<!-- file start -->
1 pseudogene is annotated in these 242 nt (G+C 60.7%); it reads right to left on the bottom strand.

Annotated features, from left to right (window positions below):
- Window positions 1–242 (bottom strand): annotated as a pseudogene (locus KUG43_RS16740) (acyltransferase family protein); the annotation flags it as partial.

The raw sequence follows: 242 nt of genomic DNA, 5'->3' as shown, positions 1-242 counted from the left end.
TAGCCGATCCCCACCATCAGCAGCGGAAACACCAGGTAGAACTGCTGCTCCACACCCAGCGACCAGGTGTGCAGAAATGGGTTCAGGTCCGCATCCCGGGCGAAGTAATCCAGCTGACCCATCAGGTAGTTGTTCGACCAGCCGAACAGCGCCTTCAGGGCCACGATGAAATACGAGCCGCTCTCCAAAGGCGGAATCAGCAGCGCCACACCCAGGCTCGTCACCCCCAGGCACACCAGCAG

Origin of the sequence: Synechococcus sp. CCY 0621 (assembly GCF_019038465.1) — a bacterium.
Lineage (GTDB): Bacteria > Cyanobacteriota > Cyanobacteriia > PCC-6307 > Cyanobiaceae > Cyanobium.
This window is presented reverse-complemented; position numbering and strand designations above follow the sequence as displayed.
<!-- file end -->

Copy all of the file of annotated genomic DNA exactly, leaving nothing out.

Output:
1 pseudogene is annotated in these 242 nt (G+C 60.7%); it reads right to left on the bottom strand.

Annotated features, from left to right (window positions below):
- Window positions 1–242 (bottom strand): annotated as a pseudogene (locus KUG43_RS16740) (acyltransferase family protein); the annotation flags it as partial.

The raw sequence follows: 242 nt of genomic DNA, 5'->3' as shown, positions 1-242 counted from the left end.
TAGCCGATCCCCACCATCAGCAGCGGAAACACCAGGTAGAACTGCTGCTCCACACCCAGCGACCAGGTGTGCAGAAATGGGTTCAGGTCCGCATCCCGGGCGAAGTAATCCAGCTGACCCATCAGGTAGTTGTTCGACCAGCCGAACAGCGCCTTCAGGGCCACGATGAAATACGAGCCGCTCTCCAAAGGCGGAATCAGCAGCGCCACACCCAGGCTCGTCACCCCCAGGCACACCAGCAG

Origin of the sequence: Synechococcus sp. CCY 0621 (assembly GCF_019038465.1) — a bacterium.
Lineage (GTDB): Bacteria > Cyanobacteriota > Cyanobacteriia > PCC-6307 > Cyanobiaceae > Cyanobium.
This window is presented reverse-complemented; position numbering and strand designations above follow the sequence as displayed.